A service of YellowBrix, Inc.

HDTV Sets Now In More Than One-Third of U.S. Homes

Hey I know this isnt about online but I suspect that this is very relevant as one of the key drivers to more web content in standard defintion.

Leichtman Research Survey Shows 1 In 5 Purchased a TV Set in Past Year

By Linda Moss — Multichannel News, 11/12/2008

New consumer research from Leichtman Research Group found that 34% of U.S. households have at least one HDTV set, about double the percentage of households that had such TVs two years ago.

The growth of HDTV sets has largely been driven by on-going consumer purchasing of TV sets coupled with a dwindling supply of lower-end non-HDTV sets being sold, according to Leichtman. Overall, 22% of all households purchased a new TV set in the past 12 months, with 43% of this group spending over $1,000 on a new TV.

These findings are based on a survey of 1,302 households throughout the United States, and are part of a new LRG study, HDTV 2008: Consumer Awareness, Interest and Ownership. This is LRG’s sixth annual study on this topic.

Other findings include:

— Combined, 38% of HD owners say that replacing an old/broken set or wanting to buy a new TV set was the most important reason for getting their HDTV, compared to 22% citing picture quality, and 7% the quality of HD programming or the number of HD channels.

— 44% with annual household incomes over $50,000 have an HDTV compared to 20% with annual household incomes under $50,000.

— 33% of HDTV owners have more than one HDTV set, and 25% are likely to get another HDTV set in the next year.

— 9% of HD owners say that they switched multi-channel video providers when they purchased their HDTV.

— 42% of HDTV owners say that they were told how to receive HD programming when they purchased their set.

— LRG estimates that about 58% of all HD households are now watching HD programming from a multi-channel video provider – up from 53% last year. However, about 18% of individuals with an HDTV continue think that they are watching HD programming, but are not.

“About 40 million U.S. households now have at least one HDTV set, and LRG forecasts that this number will double over the next four years,” Bruce Leichtman, president and principal analyst for Leichtman Research Group, said in a prepared statement. “While more people than ever before have HDTV sets, educating consumers on HD programming remains an issue.”

After banning YouTube, military launches TroopTube

Associated Press

November 12, 2008 – SEATTLE – The U.S. military, with help from Seattle startup Delve Networks, has launched a video-sharing Web site for troops, their families and supporters, a year and a half after restricting access to YouTube and other video sites.
TroopTube, as the new site is called, lets people register as members of one of the branches of the armed forces, family, civilian Defense Department employees or supporters. Members can upload personal videos from anywhere with an Internet connection, but a Pentagon employee screens each for taste, copyright violations and national security issues.

Part of Delve’s work was to build speedy tools for approving and sorting incoming videos. Its technology also crunches video files into several sizes and automatically plays the one that best suits viewers’ Internet connection speeds.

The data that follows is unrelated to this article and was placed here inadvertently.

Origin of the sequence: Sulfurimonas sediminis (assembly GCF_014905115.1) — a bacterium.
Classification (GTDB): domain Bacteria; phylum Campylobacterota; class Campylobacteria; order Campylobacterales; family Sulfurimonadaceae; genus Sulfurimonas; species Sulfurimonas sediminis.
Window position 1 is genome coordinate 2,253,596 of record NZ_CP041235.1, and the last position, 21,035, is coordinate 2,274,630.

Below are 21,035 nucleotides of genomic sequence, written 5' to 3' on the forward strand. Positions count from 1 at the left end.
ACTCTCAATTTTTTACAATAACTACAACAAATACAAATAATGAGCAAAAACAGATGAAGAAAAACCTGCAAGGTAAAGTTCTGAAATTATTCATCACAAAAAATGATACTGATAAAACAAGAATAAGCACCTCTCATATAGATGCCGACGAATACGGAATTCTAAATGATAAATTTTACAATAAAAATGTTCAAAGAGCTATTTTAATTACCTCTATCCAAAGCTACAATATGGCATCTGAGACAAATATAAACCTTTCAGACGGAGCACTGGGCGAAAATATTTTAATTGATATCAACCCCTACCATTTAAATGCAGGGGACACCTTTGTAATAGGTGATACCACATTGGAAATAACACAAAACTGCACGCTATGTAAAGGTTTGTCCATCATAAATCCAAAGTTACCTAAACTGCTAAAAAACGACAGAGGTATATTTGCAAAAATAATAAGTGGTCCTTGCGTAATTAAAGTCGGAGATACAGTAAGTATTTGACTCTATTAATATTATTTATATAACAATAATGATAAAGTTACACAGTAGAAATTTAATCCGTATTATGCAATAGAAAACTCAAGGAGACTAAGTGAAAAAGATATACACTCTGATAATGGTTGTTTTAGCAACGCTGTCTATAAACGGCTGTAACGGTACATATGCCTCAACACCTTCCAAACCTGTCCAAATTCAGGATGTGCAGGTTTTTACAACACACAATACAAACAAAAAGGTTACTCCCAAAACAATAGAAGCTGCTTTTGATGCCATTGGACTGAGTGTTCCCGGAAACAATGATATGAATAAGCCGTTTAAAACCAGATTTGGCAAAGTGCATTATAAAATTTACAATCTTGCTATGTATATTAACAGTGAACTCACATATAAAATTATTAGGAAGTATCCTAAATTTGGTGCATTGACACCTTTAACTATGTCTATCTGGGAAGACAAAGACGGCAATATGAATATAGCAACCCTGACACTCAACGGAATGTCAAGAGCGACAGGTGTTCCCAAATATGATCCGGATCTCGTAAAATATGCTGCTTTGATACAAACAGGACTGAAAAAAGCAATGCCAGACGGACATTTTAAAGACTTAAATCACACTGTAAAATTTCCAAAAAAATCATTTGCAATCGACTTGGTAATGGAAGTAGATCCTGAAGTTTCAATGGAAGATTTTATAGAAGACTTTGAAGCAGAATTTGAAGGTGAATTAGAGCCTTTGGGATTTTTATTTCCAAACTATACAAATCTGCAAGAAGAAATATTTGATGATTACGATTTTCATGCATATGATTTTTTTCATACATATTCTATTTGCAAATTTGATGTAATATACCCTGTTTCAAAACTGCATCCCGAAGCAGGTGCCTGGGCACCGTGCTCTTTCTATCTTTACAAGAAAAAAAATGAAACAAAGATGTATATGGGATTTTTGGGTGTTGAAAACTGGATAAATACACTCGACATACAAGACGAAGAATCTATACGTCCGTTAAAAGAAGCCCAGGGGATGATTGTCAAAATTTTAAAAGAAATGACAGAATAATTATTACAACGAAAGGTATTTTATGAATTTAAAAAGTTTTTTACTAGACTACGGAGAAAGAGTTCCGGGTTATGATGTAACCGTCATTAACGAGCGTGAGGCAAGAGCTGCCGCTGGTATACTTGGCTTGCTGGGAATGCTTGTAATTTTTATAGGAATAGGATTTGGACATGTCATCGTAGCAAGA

But the startup’s real forte is making sure searches on the site turn up the best video results. Delve’s system turns a video’s sound into a text transcript. It pares unimportant words like “this” and “that,” then compares what’s left against a massive database of words commonly uttered in proximity to each other, collected from crawling hundreds of millions of Web pages.

The result: Even if speech recognition software trips on the one word someone is searching for, there’s a good chance Delve can still deliver relevant results.

In May 2007, the Defense Department banned employees and soldiers from accessing sites including YouTube and MySpace, citing security and bandwidth issues. Delve Chief Executive Alex Castro called TroopTube a “retention tool” aimed at a generation of soldiers who bring laptops to the front lines.

“A lot of people are excited in the company to be doing something for the people who make sacrifices,” said Castro, his eyes tearing. “We’re proud of this.”

Full-Motion Mobile Digital Television in Chicago and Denver

ION Media Networks, Inc., owner and operator of the nation’s largest broadcast TV station group and an industry leader in the development of mobile digital television (DTV), today announced two successful mobile DTV field trial demonstrations using WCPX, its station serving the Chicago market and KPXC, its station serving the Denver market.

The real-world field trials use new mobile DTV technology that will enable television broadcasters to deliver live, over-the-air digital television to next-generation mobile devices, including battery-powered digital televisions, cell phones, laptops and personal media players. Mobile DTV will allow users to watch their favorite programs – as well as local news, weather and traffic information – on the go, either at pedestrian or vehicular speeds.

“Mobile DTV promises to deliver benefits to television broadcasters and viewers alike,” said Brandon Burgess, Chairman and CEO, ION Media Networks. “The collaboration of the Open Mobile Video Coalition, its members, and partners like LG and Samsung represent a unique unified commitment toward accelerating mobile DTV into a marketplace reality.”